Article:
What are uterine fibroids?

If you’ve been diagnosed with uterine fibroids, it’s only natural to wonder how this condition could affect your health. Uterine fibroids often aren’t associated with any symptoms, but may present problems for women trying to conceive.

What are they?

Uterine fibroids, also called leiomyomas, are benign (noncancerous) growths that develop on the uterus, and are mostly made up of muscle and connective tissue. They either grow by themselves or in clusters (also called nodes), and they can range in size, too. Uterine fibroids that are extremely small often don’t have to be treated, but the bigger ones might require treatment.

In most cases, fibroids don’t interfere with conception. However, according to the Mayo Clinic, it is possible that fibroids – “especially submucosal fibroids” – could cause infertility, pregnancy loss, a spontaneous abortion, placental abruption, fetal growth restriction, or preterm delivery. These risks are really only relevant to women whose fibroids significantly alter the shape of their uterus.

Why do they happen?

The exact cause of uterine fibroids isn’t yet known, but experts do know that they tend to happen more often to women who are of reproductive age or who are close to menopause. The American College of Obstetricians and Gynecologists reports that fibroids occur most commonly in women who are in their 30s and 40s.

It’s important to clarify that many women have fibroids and don’t know it, and are perfectly healthy regardless. According to the U.S. National Institutes of Health (NIH), anywhere from 25%-80% of women experience uterine fibroids at some point in their lives, and not all of them have symptoms or need treatment. This being said, however, some women experience symptoms that signal a need for intervention.

When are uterine fibroids a problem?

Women might need treatment if they experience symptoms like fever, nausea, pelvic pain, pain during intercourse, sensations of pressure on the bowels, abdominal bloating, difficulty emptying their bladders, or unusual monthly bleeding. In these cases, a woman might need medication or surgery to stop the growth of the fibroids.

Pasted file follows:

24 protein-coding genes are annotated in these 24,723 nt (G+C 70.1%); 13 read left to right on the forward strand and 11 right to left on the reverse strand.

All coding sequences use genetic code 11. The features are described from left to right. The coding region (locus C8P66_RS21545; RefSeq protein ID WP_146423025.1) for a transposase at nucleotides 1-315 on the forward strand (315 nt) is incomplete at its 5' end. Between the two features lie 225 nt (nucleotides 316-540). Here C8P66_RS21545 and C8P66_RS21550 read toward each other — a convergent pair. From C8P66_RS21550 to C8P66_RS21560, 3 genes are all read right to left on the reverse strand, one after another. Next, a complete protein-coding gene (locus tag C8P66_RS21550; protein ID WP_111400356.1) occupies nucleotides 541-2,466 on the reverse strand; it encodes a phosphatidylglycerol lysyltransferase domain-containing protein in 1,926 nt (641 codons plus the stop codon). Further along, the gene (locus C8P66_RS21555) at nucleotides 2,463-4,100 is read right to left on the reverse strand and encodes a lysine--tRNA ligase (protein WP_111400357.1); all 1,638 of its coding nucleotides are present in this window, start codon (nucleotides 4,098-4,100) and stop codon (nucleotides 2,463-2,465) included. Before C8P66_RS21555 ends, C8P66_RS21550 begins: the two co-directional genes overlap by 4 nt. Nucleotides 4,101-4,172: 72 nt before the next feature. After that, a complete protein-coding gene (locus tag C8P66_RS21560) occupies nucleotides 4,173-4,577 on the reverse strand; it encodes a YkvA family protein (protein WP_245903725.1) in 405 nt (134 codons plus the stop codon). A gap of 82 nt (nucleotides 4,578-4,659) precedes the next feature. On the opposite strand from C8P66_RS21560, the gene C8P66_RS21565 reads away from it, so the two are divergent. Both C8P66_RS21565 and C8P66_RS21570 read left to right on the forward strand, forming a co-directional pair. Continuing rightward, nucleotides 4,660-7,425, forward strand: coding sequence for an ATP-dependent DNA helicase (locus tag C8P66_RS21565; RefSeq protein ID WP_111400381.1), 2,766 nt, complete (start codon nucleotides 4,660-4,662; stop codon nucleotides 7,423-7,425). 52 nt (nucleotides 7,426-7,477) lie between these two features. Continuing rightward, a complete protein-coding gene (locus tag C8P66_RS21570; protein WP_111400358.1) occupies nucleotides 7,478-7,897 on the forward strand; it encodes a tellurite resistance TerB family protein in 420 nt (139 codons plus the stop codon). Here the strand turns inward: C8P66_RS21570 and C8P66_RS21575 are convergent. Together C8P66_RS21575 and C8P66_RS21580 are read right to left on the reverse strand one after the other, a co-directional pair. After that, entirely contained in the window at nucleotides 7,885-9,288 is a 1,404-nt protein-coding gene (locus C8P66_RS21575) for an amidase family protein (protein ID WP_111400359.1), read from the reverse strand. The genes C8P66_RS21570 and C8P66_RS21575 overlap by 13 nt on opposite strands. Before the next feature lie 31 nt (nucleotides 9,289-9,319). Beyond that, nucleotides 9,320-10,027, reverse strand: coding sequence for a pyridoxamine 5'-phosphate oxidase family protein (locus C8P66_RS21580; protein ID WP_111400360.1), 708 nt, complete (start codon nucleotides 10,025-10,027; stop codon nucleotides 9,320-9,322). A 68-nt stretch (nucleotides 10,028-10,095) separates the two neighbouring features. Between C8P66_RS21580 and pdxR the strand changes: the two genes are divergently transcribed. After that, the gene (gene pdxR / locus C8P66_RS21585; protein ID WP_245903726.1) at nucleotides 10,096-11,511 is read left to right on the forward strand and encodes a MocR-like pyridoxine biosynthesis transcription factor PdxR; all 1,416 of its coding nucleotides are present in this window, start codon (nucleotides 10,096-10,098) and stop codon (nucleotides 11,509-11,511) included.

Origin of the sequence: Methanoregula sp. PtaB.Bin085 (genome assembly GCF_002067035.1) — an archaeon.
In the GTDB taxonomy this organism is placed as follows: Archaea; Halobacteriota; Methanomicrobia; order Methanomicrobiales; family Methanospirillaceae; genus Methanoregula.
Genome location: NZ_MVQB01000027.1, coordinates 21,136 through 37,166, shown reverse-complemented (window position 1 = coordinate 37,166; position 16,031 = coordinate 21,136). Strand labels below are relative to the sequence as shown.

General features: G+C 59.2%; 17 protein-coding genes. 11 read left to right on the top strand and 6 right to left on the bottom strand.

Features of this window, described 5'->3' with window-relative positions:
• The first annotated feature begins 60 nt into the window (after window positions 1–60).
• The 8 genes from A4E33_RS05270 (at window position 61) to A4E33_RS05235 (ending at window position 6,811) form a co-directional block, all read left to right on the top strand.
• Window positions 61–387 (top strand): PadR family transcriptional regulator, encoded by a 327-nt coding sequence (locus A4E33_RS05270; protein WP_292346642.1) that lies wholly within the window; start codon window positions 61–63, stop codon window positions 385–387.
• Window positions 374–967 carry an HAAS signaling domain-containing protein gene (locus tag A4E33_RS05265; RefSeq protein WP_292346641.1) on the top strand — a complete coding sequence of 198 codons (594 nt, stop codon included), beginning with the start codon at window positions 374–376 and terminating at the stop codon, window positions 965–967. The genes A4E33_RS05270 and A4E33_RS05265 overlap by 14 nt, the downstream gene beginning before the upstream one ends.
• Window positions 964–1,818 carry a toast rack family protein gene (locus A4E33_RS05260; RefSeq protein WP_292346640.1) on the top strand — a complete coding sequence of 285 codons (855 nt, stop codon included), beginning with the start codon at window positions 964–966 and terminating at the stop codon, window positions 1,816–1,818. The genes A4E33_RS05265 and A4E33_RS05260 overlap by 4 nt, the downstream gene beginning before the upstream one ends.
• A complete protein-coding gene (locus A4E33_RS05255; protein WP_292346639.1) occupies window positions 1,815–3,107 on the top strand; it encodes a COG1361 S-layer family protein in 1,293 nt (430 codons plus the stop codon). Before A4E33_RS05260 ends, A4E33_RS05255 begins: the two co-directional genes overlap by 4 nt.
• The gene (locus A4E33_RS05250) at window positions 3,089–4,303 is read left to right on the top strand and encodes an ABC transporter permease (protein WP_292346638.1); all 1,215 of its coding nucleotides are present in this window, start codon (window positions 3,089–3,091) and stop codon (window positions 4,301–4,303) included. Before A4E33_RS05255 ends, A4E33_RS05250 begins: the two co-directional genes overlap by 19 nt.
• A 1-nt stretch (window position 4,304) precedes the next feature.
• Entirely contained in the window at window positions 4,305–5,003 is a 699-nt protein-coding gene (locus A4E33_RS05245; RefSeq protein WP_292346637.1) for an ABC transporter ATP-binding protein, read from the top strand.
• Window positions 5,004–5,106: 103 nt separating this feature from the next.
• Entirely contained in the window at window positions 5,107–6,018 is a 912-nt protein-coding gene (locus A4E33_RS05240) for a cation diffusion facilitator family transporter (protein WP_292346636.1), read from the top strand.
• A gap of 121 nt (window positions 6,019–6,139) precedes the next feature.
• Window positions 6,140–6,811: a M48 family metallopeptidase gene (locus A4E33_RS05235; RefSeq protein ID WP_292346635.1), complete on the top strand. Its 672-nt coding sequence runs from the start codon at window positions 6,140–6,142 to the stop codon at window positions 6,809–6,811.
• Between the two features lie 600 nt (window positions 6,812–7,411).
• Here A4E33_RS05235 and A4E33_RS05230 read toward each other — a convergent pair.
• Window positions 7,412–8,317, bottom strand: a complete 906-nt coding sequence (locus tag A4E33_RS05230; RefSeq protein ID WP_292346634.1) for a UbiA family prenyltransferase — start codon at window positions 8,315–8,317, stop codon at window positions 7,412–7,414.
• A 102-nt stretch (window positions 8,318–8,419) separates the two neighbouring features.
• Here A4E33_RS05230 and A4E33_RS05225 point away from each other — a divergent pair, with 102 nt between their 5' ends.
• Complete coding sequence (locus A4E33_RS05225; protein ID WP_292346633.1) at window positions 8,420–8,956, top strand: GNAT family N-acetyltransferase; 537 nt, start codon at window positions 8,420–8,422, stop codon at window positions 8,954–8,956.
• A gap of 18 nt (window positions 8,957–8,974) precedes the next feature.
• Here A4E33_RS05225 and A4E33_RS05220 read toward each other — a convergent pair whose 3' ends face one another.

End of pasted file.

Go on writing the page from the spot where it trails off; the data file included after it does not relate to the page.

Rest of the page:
Heavy flows resulting from fibroids may also contribute to anemia, a condition in which the body does not produce enough red blood cells. Other women may notice severe pain if a fibroid outgrows its blood supply.

If you notice some of these symptoms, it might be best to speak to your healthcare provider.

The bottom line: your health

One statement from the Society of Interventional Radiology reports that only 10-20% of women who have uterine fibroids need treatment. If you’ve been diagnosed with uterine fibroids, your specific treatment will depend on their size and location, but it’s possible that your provider won’t suggest any treatment for the time being, to see if they go away on their own. If you do need treatment, your provider will help you decide the best option for your health and comfort.

  • Mayo Clinic Staff. “Uterine Fibroids.” MayoClinic. Mayo Foundation for Medical Education and Research, Jul 6 2016. Web.
  • “Uterine fibroids.” WomensHealth. Fact sheet from Office on Women’s Health, US Department of Health and Human Services, Jan 15 2015. Web.
  • “Fibroids.” OBGYN.UCLA. UCLA Obstetrics and Gynecology, 2016. Web.
  • “Uterine Fibroids.” PubMedHealth. National Center for Biotechnology Information, US National Library of Medicine, Oct 22 2014. Web.
  • “Uterine Fibroids.” ACOG. American College of Obstetricians and Gynecologists, May 2011. Web.
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